The European Union is set to open sanction proceedings against Iceland as their latest move in the so-called “mackerel wars,” that have seen the Icelandic government at odds with the bloc over fishing quotas.
The Icelandic government is arguing that the quota set for mackerel fishing is both sustainable and is of the utmost importance to the national economy, The Independent reports. However, the EU has repeatedly expressed concern for fish stocks.
An unnamed official close to the talks being held by the EU Fisheries Commission has said “internally the procedure against Iceland has been launched,” when commenting on sanctions, which have been given a deadline for the end of July. Sanctions could mean the EU banning Icelandic mackerel from its ports. Iceland will be notified of the EU’s decision and will be given a chance to plead their case before any sanctions are approved.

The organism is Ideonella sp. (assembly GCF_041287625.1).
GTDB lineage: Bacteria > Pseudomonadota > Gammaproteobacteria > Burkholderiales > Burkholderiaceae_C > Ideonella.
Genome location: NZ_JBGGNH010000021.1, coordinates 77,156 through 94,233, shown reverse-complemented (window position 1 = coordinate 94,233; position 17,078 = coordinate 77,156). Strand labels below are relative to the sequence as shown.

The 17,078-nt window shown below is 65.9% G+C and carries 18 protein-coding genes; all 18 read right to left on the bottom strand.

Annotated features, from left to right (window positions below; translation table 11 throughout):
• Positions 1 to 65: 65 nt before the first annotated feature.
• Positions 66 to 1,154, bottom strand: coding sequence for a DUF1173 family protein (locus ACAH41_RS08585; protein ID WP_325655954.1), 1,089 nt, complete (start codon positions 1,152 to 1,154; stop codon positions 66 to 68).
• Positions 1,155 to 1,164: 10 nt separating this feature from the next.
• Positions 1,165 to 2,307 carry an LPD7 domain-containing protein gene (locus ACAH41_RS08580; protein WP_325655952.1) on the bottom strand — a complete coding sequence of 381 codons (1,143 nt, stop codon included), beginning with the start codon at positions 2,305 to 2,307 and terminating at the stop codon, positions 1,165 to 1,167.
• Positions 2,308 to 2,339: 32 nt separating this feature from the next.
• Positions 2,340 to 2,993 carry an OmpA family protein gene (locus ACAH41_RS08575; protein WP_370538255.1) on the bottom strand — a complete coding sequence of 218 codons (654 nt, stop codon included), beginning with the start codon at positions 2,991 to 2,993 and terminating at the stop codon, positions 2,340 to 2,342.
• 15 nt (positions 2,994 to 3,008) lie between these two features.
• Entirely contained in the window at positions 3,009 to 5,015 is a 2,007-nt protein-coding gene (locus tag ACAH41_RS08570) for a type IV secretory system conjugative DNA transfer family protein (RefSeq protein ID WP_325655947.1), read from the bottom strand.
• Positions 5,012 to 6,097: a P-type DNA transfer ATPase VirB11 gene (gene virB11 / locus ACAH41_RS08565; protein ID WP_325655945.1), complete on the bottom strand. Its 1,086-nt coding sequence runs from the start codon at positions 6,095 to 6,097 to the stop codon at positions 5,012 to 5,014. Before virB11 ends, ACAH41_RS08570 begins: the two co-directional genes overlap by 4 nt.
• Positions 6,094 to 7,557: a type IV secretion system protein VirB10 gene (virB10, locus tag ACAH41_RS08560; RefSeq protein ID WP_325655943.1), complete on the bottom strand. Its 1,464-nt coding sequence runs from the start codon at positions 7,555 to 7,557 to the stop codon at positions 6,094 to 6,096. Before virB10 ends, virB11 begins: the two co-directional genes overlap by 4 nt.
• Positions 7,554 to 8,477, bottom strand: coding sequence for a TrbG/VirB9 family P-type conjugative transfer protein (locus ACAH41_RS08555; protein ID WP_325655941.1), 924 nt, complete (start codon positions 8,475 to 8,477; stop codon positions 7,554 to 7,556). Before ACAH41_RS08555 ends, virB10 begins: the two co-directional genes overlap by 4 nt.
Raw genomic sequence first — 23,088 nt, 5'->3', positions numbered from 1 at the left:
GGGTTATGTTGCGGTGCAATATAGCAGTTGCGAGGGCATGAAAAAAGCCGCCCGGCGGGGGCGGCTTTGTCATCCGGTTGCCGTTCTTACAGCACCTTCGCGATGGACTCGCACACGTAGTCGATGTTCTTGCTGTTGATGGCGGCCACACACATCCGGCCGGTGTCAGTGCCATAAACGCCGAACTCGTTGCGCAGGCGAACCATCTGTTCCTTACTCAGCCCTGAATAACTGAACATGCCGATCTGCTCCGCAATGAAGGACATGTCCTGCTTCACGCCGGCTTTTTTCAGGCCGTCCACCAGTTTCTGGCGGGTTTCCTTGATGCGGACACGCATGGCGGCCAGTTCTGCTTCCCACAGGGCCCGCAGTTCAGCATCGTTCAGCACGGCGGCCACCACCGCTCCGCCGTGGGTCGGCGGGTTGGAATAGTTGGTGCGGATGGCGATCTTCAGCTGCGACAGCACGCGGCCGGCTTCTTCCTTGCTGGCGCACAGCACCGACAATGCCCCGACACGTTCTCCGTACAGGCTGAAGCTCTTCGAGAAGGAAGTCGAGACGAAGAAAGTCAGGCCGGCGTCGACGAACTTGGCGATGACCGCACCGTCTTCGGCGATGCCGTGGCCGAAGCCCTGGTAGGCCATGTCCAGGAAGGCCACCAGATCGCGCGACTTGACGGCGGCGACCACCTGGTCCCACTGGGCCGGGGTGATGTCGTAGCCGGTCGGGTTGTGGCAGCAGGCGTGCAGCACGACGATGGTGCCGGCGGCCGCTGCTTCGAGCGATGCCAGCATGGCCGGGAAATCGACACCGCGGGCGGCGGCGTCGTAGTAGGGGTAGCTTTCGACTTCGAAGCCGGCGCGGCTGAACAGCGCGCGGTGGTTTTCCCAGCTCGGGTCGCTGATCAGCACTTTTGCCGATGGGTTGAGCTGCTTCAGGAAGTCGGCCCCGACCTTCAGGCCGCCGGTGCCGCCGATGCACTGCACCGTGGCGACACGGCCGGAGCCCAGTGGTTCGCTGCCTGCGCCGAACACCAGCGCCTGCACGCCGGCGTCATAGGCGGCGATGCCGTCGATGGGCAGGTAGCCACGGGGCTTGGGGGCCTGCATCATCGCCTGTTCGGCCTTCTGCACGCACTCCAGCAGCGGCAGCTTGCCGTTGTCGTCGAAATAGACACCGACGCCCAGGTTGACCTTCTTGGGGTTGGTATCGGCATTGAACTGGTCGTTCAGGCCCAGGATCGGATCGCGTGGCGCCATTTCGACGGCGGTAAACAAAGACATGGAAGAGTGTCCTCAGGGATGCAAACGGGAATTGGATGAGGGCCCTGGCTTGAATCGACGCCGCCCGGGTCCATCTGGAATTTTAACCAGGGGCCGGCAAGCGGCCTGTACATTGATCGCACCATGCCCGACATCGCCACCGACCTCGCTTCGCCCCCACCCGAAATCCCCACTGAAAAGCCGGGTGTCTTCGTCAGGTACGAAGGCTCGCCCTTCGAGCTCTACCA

In February, in response to EU concerns over Iceland’s mackerel quota, Iceland decreased its 2013 quota by 15%, to a total projected catch of 123,182 tonnes. Steingrímur J. Sigfússon, then minister or industries and innovations, wrote in a statement at that time ““Iceland is taking fewer mackerel from the sea in 2013. The 15 percent reduction in the weight of our catch aligns with the recommendations from international scientific experts. Our 2013 mackerel quota continues our efforts to help preserve the mackerel stock, which is our top priority.”
This did little to dissuade the EU’s displeasure with Iceland’s mackerel quota, calling Iceland’s unilaterally granted quota ‘regretful.’
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